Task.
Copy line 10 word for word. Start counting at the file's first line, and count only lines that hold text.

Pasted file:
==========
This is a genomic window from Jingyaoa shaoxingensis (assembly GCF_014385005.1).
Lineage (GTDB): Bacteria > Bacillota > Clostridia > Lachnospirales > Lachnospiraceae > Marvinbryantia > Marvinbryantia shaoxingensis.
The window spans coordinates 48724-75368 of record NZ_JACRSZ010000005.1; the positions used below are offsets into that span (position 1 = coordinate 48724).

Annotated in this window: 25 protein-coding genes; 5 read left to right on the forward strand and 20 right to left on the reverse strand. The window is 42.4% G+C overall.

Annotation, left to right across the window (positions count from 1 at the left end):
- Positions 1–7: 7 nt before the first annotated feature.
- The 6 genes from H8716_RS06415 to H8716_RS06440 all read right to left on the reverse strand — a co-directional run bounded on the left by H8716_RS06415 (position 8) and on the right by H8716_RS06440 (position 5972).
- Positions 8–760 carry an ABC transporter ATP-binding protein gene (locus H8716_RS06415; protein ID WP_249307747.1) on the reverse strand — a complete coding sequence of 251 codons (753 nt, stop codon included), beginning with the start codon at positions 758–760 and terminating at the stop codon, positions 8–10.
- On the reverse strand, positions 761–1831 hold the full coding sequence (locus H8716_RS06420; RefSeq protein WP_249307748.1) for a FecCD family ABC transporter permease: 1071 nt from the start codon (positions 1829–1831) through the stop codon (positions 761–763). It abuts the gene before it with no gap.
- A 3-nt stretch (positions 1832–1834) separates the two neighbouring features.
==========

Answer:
- A 3-nt stretch (positions 1832–1834) separates the two neighbouring features.